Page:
Music

Allison Moorer: Crows

Moody, sensual, bleak and at times, even pious, Moorer’s latest album never commits to either side of being tragically beautiful or beautifully tragic.


Allison Moorer

Crows

Label: Rykodisc
US Release Date: 2010-02-09
UK Release Date: 2010-02-08
Amazon
iTunes

Allison Moorer, like her older sister Shelby Lynne, her husband Steve Earle and really, countless other artists from the swamplands outskirts of what is known as, among other labels, “Americana”, has always deserved to break into a bigger audience. That Nashville never embraced her in the way they embraced extremely lesser acts is both an egregious error and a clear warning sign to the sad, trite and derivative state of mainstream country music. Over the course of her decade-long career, Moorer has recorded an eclectic variety of styles, including blue-eyed soul, retrospective country, gritty folk and even a stab at modern pop, just to name a few. She’s rarely failed at any of those styles.

Whereas Moorer has often relied on her powerhouse, soulful and sweet alto to help salvage her weaker material (Getting Somewhere in particular), her latest studio album Crows actually finds the singer coming into her own as a matured and nuanced songwriter. Moorer was never a mediocre songwriter, but some of her material can be criticized for its obviousness in convention and arch. It was Moorer herself who used her cover album Mockingbird to refine and sharpen her own skills.

In that sense, and with the bird-themed titles, Crows is an obvious continuation of Mockingbird. Moorer has taken her influences and found new ways to intergrate them with her own eccentric songwriting to produce something that is truly striking, bold and original in ways that many contemporary country artist just can’t touch. (This is something that separates her from someone like Julian Plenti or Dawes.)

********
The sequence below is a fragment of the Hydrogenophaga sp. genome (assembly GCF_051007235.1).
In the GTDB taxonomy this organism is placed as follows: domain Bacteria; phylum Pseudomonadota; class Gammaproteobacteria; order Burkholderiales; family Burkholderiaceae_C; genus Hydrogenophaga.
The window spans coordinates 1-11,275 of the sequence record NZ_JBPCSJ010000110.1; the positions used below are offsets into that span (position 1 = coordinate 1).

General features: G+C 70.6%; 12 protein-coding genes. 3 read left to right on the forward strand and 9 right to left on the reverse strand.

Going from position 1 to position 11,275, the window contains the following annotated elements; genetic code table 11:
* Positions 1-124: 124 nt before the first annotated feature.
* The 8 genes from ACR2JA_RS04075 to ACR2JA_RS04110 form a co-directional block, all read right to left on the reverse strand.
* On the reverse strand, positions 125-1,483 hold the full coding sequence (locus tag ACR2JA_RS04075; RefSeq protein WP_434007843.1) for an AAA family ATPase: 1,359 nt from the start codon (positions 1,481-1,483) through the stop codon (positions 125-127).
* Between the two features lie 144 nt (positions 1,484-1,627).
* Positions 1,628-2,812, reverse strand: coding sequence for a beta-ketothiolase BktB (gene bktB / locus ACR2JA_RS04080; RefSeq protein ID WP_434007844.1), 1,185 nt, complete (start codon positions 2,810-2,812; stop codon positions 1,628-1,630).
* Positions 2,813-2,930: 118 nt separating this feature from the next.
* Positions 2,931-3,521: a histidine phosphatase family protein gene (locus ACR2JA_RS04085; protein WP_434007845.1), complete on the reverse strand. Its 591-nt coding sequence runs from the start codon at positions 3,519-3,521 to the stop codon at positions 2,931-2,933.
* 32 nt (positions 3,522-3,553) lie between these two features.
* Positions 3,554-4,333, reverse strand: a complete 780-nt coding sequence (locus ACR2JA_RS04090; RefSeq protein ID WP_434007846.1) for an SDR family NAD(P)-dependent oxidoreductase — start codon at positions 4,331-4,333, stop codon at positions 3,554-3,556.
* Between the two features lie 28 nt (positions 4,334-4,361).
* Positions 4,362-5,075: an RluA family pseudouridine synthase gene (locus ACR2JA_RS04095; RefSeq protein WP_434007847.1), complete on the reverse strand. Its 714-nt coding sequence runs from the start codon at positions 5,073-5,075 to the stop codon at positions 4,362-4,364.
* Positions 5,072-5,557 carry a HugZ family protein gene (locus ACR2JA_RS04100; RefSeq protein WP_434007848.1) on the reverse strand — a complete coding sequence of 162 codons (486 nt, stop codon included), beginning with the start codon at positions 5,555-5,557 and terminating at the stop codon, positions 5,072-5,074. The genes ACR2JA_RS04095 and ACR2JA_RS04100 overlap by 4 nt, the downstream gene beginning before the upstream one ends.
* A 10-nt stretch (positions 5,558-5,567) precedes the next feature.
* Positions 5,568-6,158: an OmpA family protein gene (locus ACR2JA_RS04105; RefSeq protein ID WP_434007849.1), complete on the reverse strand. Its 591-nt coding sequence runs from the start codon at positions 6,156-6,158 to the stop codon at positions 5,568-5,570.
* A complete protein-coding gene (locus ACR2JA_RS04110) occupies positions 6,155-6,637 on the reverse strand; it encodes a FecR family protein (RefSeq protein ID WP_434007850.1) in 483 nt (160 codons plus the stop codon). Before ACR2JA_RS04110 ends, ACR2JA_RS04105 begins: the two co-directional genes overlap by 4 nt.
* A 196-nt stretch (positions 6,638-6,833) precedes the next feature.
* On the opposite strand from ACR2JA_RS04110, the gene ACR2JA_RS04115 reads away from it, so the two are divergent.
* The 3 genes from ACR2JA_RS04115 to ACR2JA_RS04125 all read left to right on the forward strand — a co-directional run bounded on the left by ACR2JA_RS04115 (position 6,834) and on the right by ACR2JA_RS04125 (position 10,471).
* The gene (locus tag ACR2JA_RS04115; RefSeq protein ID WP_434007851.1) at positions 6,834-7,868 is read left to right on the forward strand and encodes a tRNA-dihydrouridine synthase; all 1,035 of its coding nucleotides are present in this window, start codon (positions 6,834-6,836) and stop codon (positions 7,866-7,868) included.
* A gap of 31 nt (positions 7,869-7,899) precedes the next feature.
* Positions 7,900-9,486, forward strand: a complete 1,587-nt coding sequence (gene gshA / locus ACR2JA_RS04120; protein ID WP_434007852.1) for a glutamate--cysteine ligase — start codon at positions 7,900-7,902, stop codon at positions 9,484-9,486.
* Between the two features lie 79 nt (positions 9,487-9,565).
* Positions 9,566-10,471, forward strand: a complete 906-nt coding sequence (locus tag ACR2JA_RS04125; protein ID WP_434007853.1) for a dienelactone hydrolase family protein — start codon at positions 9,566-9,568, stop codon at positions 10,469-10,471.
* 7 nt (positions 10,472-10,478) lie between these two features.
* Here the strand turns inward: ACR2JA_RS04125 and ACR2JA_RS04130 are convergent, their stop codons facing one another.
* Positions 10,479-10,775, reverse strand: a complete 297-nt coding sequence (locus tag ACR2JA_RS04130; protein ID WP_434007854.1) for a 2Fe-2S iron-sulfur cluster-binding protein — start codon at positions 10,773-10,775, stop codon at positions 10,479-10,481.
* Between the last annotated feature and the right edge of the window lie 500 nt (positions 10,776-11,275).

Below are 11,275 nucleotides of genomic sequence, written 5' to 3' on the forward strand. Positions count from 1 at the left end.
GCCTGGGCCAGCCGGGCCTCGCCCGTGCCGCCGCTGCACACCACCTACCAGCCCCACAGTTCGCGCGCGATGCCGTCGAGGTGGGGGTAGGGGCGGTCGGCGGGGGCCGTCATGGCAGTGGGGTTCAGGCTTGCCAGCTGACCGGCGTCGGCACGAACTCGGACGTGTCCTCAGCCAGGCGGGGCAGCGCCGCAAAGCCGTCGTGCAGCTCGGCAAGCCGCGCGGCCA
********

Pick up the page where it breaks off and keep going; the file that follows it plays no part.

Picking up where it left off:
It’s as if Moorer has taken a black veil and placed it above her song choices on Mockingbird. Lead single “Broken Girl” takes the scorn Moorer conveyed on her cover of Patti Smith’s “Dancing Barefoot” and embellishes it with a slick girl-group backing chorus. “When You Wake Up Feeling Bad” has the coarse, rough and authentic bite of Ma Rainey’s “Daddy Goodbye Blues”. Cat Power’s endearing and moving “Where Is My Love” oozes out of “Easy In the Summertime”, and the lush title track suggests Moorer has found a way to bring a sense of macabre to “Go, Leave”.

That Moorer is able to take those inspirations and fit them into her own aesthetic without every drawing attention to themselves is, in and of itself, worth noting. That doesn’t fully give proper accolades to Moorer’s own sense of detail in her writing. When Moorer is at the top of her game, she’s able to take the tragedy of her own personal narrative and fit that into a socio-economic setting that is unmistakably “Southern”. This is best seen on the jaw-dropping “Dying Breed” from Miss Forunate. Moorer is mostly on her A-game throughout the song cycle of Crows.